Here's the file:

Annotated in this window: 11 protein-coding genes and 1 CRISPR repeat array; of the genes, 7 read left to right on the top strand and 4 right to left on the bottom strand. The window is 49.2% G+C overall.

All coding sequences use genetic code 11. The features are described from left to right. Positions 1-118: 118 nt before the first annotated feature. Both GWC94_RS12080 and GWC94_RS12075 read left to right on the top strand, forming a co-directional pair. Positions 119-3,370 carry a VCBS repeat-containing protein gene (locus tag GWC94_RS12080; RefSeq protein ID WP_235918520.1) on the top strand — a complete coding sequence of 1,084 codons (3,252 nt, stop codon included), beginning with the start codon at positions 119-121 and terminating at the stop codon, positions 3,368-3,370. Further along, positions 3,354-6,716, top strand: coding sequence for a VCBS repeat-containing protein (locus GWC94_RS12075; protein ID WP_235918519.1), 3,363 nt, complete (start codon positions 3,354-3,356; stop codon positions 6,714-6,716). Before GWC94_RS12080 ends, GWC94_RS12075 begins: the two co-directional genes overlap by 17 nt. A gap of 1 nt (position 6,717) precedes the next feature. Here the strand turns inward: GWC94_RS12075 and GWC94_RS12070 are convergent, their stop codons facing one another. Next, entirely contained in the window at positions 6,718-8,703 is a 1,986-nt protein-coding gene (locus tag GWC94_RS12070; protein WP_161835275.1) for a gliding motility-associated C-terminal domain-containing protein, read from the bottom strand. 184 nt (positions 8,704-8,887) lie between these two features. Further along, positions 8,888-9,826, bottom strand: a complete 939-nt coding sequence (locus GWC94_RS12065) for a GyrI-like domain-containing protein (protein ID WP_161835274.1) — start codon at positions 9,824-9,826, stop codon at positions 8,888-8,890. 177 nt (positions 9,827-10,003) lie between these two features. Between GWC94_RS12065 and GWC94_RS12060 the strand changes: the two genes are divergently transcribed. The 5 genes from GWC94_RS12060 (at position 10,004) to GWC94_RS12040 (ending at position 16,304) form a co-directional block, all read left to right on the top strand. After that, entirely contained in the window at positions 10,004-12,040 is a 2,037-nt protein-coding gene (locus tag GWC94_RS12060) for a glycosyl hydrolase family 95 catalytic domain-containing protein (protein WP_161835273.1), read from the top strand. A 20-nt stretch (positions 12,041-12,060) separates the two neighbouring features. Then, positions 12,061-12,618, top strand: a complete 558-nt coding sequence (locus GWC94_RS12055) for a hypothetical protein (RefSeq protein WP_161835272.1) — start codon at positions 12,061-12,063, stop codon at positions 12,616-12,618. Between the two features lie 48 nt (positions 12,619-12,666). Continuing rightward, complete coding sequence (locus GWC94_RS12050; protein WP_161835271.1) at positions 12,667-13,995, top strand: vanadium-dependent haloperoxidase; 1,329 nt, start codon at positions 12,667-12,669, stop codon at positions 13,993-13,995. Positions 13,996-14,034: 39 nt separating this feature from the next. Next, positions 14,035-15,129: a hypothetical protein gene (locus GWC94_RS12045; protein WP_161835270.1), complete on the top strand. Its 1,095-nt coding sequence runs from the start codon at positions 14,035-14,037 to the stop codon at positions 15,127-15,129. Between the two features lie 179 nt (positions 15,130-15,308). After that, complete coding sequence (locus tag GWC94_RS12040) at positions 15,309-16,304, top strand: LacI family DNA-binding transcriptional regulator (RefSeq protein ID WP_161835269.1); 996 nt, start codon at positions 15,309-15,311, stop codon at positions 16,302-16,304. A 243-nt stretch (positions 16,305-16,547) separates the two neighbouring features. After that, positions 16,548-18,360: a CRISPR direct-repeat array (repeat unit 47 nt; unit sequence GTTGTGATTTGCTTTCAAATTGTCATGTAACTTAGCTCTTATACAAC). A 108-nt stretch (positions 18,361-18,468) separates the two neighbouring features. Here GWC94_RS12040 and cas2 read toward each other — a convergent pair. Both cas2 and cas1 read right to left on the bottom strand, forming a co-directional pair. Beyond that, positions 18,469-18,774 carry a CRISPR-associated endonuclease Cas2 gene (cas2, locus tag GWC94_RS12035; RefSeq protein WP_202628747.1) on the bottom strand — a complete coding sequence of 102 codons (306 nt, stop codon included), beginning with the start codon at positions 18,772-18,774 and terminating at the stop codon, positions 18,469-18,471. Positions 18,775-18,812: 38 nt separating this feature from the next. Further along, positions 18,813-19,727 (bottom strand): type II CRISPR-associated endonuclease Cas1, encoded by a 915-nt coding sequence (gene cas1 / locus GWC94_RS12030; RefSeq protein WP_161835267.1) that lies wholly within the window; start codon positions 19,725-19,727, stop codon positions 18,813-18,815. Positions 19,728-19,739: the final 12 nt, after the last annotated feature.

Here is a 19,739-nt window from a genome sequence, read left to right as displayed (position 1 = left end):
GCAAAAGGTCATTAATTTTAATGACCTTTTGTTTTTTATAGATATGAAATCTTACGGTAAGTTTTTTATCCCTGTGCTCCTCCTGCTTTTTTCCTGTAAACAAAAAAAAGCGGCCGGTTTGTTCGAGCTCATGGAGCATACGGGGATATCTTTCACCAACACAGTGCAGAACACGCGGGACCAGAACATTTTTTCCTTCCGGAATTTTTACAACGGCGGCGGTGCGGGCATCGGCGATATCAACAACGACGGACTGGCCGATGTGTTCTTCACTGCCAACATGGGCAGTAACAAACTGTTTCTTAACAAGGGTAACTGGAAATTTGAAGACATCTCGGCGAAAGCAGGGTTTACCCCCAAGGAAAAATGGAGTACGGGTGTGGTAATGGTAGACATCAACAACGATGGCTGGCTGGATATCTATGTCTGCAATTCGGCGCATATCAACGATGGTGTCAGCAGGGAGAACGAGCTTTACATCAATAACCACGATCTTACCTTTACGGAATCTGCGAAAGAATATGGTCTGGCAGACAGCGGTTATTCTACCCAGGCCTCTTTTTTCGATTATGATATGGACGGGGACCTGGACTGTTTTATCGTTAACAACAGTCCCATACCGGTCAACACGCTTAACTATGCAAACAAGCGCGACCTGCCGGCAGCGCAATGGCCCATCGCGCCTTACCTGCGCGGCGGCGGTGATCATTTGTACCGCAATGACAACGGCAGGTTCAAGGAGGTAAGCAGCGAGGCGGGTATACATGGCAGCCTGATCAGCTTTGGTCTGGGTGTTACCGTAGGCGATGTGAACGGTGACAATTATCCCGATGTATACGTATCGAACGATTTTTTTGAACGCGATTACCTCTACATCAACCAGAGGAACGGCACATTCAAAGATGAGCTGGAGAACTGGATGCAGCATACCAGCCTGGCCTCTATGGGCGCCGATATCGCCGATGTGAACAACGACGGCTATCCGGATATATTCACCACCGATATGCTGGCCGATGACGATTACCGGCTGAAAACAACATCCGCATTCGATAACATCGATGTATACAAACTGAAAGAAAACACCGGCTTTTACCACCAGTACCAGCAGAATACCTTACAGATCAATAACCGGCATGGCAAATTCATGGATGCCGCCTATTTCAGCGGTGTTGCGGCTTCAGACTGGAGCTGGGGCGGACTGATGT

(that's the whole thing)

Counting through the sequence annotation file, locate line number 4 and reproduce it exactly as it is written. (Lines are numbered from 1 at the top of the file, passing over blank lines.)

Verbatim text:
GCAAAAGGTCATTAATTTTAATGACCTTTTGTTTTTTATAGATATGAAATCTTACGGTAAGTTTTTTATCCCTGTGCTCCTCCTGCTTTTTTCCTGTAAACAAAAAAAAGCGGCCGGTTTGTTCGAGCTCATGGAGCATACGGGGATATCTTTCACCAACACAGTGCAGAACACGCGGGACCAGAACATTTTTTCCTTCCGGAATTTTTACAACGGCGGCGGTGCGGGCATCGGCGATATCAACAACGACGGACTGGCCGATGTGTTCTTCACTGCCAACATGGGCAGTAACAAACTGTTTCTTAACAAGGGTAACTGGAAATTTGAAGACATCTCGGCGAAAGCAGGGTTTACCCCCAAGGAAAAATGGAGTACGGGTGTGGTAATGGTAGACATCAACAACGATGGCTGGCTGGATATCTATGTCTGCAATTCGGCGCATATCAACGATGGTGTCAGCAGGGAGAACGAGCTTTACATCAATAACCACGATCTTACCTTTACGGAATCTGCGAAAGAATATGGTCTGGCAGACAGCGGTTATTCTACCCAGGCCTCTTTTTTCGATTATGATATGGACGGGGACCTGGACTGTTTTATCGTTAACAACAGTCCCATACCGGTCAACACGCTTAACTATGCAAACAAGCGCGACCTGCCGGCAGCGCAATGGCCCATCGCGCCTTACCTGCGCGGCGGCGGTGATCATTTGTACCGCAATGACAACGGCAGGTTCAAGGAGGTAAGCAGCGAGGCGGGTATACATGGCAGCCTGATCAGCTTTGGTCTGGGTGTTACCGTAGGCGATGTGAACGGTGACAATTATCCCGATGTATACGTATCGAACGATTTTTTTGAACGCGATTACCTCTACATCAACCAGAGGAACGGCACATTCAAAGATGAGCTGGAGAACTGGATGCAGCATACCAGCCTGGCCTCTATGGGCGCCGATATCGCCGATGTGAACAACGACGGCTATCCGGATATATTCACCACCGATATGCTGGCCGATGACGATTACCGGCTGAAAACAACATCCGCATTCGATAACATCGATGTATACAAACTGAAAGAAAACACCGGCTTTTACCACCAGTACCAGCAGAATACCTTACAGATCAATAACCGGCATGGCAAATTCATGGATGCCGCCTATTTCAGCGGTGTTGCGGCTTCAGACTGGAGCTGGGGCGGACTGATGT